Fortunately SEO is actually similar to PPC in the way you measure success.  If you isolate your search engine traffic, especially keyphrase by keyphrase, you can get an accurate measure of conversion rates on your site.  This might not be quite as simple as measuring conversion rates on PPC, but it’s pretty close.  Close enough so that you can now take your revenue generated from that traffic, and divide it by the cost of gaining those rankings.  Sometimes it’s easy; if you bought 10 links, and that’s all you did for SEO, then you have your true cost.  But usually it’s more complex.  You may have to take into consideration your time, your co-workers’ time, retained SEO services, publishing costs, content generation costs, and all kinds of other indirect costs that are associated with SEO.  But once you have your actual cost, the rest is the same.  If your revenue is more than your cost, clearly you’re on the right path.

Now that you know what your site’s conversion rate is for similar keyphrases, you can use search volume tools like Google’s keyword suggestion tool, and their trend tool to get click projections.  The keyword suggestion tool shows actual search volume per keyword, which is pretty sweet.  If you know where you rank for a particular keyword, you can use the data you have now on conversions, then divide the number of searches for that keyword by your actual clicks to get your click through rate.  Once you have that, you can use the AOL search data to make some pretty strong guestimates on click volume for each of the top 10 positions. 

After applying these methods, you should have a pretty good idea of how valuable that keyphrase actually is for your company. When you have a really strong handle on how much SEO will probably cost for new keywords (in both time and money) and you know what it will return, you can make intelligent and calculated decisions on whether or not to attack certain keyphrases.  And you can speak in pure numbers, which makes things so much easier.  And if your numbers are a wash, just remember if you’re breaking even on SEO costs now, in the future when you peel back, your rankings will still be bringing in business.  Sometimes it’s worth the up front investment, especially if your company isn’t cash poor.

Again, this is an over simplification of a pretty complex matrix.  There are still a lot of unknowns or in-exacts that you’ll have to have a pretty good handle on.  For example, the higher you rank for a keyphrase, the higher your conversion rate on your site usually is.  Traffic value from each of the search engines will be different.  Your competition’s SEO efforts might not be as easy to detect initially, giving you a false sense of how easy cracking open a market might be.  But these nuances, again, are the reason people like us get paid to manage this stuff.

// bio thingie-

This was a guest post by Chris Hooley, a Phoenix SEO. He writes pretty good posts, but really crappy bios. :-)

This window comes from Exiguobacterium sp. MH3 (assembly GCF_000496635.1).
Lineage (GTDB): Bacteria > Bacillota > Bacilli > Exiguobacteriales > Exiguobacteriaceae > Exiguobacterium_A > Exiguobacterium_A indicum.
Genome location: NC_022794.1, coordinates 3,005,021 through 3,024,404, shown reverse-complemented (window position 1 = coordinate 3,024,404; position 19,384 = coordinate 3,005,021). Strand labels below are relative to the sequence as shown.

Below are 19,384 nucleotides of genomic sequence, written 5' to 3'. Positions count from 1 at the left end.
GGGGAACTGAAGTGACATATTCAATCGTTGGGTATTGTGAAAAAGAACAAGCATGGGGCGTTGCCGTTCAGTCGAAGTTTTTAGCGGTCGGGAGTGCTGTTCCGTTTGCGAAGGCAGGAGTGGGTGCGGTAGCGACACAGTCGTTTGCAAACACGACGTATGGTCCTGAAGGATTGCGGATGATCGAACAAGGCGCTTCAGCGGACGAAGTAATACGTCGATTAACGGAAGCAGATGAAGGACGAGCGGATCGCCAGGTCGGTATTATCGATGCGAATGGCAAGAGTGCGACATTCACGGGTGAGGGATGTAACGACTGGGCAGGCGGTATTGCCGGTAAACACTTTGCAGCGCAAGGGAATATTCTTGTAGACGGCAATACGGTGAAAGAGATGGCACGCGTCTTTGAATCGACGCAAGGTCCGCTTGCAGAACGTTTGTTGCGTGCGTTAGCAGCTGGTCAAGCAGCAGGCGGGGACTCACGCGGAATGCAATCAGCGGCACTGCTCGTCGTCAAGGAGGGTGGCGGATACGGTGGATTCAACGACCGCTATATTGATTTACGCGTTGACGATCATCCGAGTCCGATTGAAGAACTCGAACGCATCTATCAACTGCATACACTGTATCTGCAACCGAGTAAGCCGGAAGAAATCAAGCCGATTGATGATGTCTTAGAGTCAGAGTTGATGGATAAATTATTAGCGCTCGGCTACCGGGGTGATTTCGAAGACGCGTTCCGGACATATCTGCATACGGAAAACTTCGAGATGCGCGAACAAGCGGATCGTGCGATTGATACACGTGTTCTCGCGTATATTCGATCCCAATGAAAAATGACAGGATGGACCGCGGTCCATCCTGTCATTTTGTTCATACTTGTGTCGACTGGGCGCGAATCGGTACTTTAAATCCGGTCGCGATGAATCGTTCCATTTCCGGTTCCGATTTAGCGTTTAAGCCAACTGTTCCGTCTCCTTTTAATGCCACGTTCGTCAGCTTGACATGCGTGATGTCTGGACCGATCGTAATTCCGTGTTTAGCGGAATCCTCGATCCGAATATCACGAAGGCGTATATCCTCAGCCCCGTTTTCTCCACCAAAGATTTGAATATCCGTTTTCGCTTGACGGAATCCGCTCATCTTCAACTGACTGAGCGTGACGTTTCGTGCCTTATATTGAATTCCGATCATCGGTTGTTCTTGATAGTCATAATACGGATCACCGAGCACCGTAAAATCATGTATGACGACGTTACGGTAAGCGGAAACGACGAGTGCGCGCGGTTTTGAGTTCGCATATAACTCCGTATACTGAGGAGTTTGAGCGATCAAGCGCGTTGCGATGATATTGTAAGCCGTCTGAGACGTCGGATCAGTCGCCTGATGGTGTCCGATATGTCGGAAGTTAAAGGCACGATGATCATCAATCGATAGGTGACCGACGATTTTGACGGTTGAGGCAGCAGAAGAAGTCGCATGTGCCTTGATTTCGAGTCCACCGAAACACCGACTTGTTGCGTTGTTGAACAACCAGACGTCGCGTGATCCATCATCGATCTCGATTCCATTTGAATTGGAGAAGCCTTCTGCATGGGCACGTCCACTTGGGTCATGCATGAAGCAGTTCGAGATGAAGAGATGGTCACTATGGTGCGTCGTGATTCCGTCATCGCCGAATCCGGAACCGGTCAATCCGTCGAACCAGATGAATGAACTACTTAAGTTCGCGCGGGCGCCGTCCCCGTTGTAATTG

Diggin Text Links

Today my good buddy Brent Csutoras put up a post about digg selling text links on the site. Basically digg now has someone sponsoring the “digg dialogg” (yeah – the 2.0 spelling annoys me too). In the screenshot on Brent’s site you can clearly see that it says “Presented by Freecreditreport.com”. 

Big Hairy Frakkin Deal! (I’m on season 3 of BSG – it’s killer)

What’s that you say? Digg is selling text links? Maybe. MAYBE they are just selling perfectly legit sponsorships and the first customer just happened to have a great keyword rich domain and digg didn’t bother to kiss Google’s ass and nofollow the link or put it behind a redirect. I don’t think we need to bust out the pitchforks and torches and swarm the fortress just yet. I’d like to see a second sponsor and what that link looks like. If they sell a sponsorship to an airline and the link says “cheap airfare” I’ll lead the charge. 

Initially the link was followed and since the news broke digg decided to avoid a public beating for a second time in a few weeks and now they’ve nofollowed the sponsored links. 

Google has us running so scared that we’re once again doing their jobs for them. The link clearly disclosed that it was sponsored. In my book that should be enough. Sure Google would like us to put that crap in javascript, use a nofollow blah blah blah. Google has a ton of pretty clever people over there. How about we make them earn their paychecks and sort out the linking issues on their own. 

Google has billions of our ad dollars in the bank. Let’s make them spend some of that fixing their own problems. Can ya digg it?

Why Rand Fishkin Doesn’t Follow You

I love twitter. I mean I really really really love twitter. It’s so much fun and really quite useful. Twitter is fully a part of my days and is quite fully integrated into my life at this point. Being this addicted to twitter makes it hard to step back and understand how others use the service. I’d say it’s a safe bet that applies to a lot of us based on the barrage of crap and criticism Rand Fishkin (@randfish) takes everytime he raises his head on twitter.

Let’s face it, there’s probably nobody else in our little corner of twitter, that gets more crap for not following everybody back. As of right now Rand has 4740 follwers and only follows 9 people himself. What does this mean? Well, it could mean that Rand is using twitter as a broadcast medium and not a conversation medium like the rest of us. Is that true? Let’s look:

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hmmmm – looks like any other twitter stream out there. Actually, it probably has more @s than a random page of my tweets. 

I hopped on IM with Rand today and we got chatting about twitter and how he uses versus how I use it and I think I get it now. Read on for an examination of how we use twitter differently and how I think Rand could engage better on twitter with out it costing him too much time and focus.